So, I've often heard said that all you have to have to be saved is God's grace. Yes, you do. I believe this, but I don't think that's all. That grace comes through Jesus Christ's atonement, but if we rely on grace alone, we can just sit around all day eating bonbons and becoming well acquainted with a remote control, can't we?
I don't believe that that was why I was sent here. In verse 10, it talks about Mary and how she was a "chosen vessel." She was chosen to fulfill her role as mother of the Son of God. As I pondered that, I got to thinking, I don't believe God to be random in anything. I just don't think that's one of His qualities. In every aspect, He is perfect. That being the case, He either needs to be perfectly random or perfectly organized and planned. Therefore, if that is the case, and He chose Mary, didn't He also choose me to perform some special work here? And if that's the case, notice I use the word "work." Sitting around with the bonbons and the remote just aren't going to get that thing fulfilled, but the list above will. That's what He's promising.
Here's the thing...I often think of Lehi and Nephi's vision of the "Tree of Life" and the path they followed to "obtain the fruit." It was "straight and narrow," but nothing is said of the incline. As I write as I did above--my impressions as I study this morning, I read over all that's listed and think, "Yah, no problem. Got it handled," but then I think of my bonbon self and how much easier it is to just sit and watch others do the work. I guess the important thing to remember is Mary. She had a job to do. What if she hadn't lived up to that? But Mary didn't have the internet. I have to admit, I justify my internet use by saying that I do a lot of good here, and I believe I do. I use it to encourage people and stay connected to their lives, but is it hurting my ability to connect with my little ones that are here before my face? Am I encouraging them on a moment-by-moment basis? This is my time to do that.
So, here's a little further encouragement, if you find yourself in the same boat I'm in....
"If we live by the principles of the gospel, we must be good people, for we will be generous and kind, thoughtful and tolerant, helpful and outreaching to those in distress. We can either subdue the divine nature and hide it so that it finds no expression in our lives, or we can bring it to the front and let it shine through all that we do."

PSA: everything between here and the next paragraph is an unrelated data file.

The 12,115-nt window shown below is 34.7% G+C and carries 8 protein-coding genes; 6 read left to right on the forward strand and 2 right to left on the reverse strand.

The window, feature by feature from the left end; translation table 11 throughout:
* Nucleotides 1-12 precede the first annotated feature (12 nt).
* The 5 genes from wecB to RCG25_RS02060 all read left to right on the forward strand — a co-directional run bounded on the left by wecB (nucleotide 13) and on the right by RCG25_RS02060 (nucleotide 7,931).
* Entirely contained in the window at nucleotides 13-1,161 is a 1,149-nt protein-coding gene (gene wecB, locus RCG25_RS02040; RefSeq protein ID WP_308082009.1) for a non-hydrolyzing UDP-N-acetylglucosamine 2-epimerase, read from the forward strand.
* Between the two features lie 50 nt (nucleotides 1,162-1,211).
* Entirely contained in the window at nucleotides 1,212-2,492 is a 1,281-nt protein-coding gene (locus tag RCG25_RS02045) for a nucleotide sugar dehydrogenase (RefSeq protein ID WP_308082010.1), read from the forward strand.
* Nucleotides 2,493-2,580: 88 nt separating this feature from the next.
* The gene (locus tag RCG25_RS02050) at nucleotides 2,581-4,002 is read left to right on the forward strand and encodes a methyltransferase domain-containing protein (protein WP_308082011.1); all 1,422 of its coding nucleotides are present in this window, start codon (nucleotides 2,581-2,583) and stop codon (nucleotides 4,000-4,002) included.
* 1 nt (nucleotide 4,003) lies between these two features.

--Gordon B. Hinckley
This just happened to be at the bottom of the page when I finished reading the chapter. These quotes are purely random, but I love how it fit my train of thought. And thus, off to another tangent....
I love that President Hinckley used the word "tolerant." On Sunday, during the sacrament, I decided to flip through the hymn book and read the text to a few hymns. I chanced upon "In Humility, Our Savior" and the words "Teach us tolerance and love" hit my heart and have stayed there. Actually, when I woke this morning, those were the first coherent words I remember in my mind.
I wondered how many times I've sung that hymn and those words have just gone through my eyes and right back out of my mouth as I've hurried to move on to the words that follow in the hymn.
I'm feeling "intolerated" right now with someone else's desire to change things about this blog, and it doesn't feel very good. I guess I need to be more tolerant. The words before these that stuck in my mind are: "Fill our hearts with sweet forgiving." Ah yes! In order to be tolerant, one must also be forgiving and when one is intolerated, one must REALLY be forgiving.
Does this come easy for anyone? Really? I'm sure there are people out there that have that gift. I'm working on it.
So, in this post lies a challenge. Not just for today, but for a lifetime. It is what we must endure to the end doing--making His paths straight and in so doing, becoming more like Him.
So, it's time to swallow the last of the bonbons and put down the remote, and for heaven's sake, before the kids get up, get off the internet....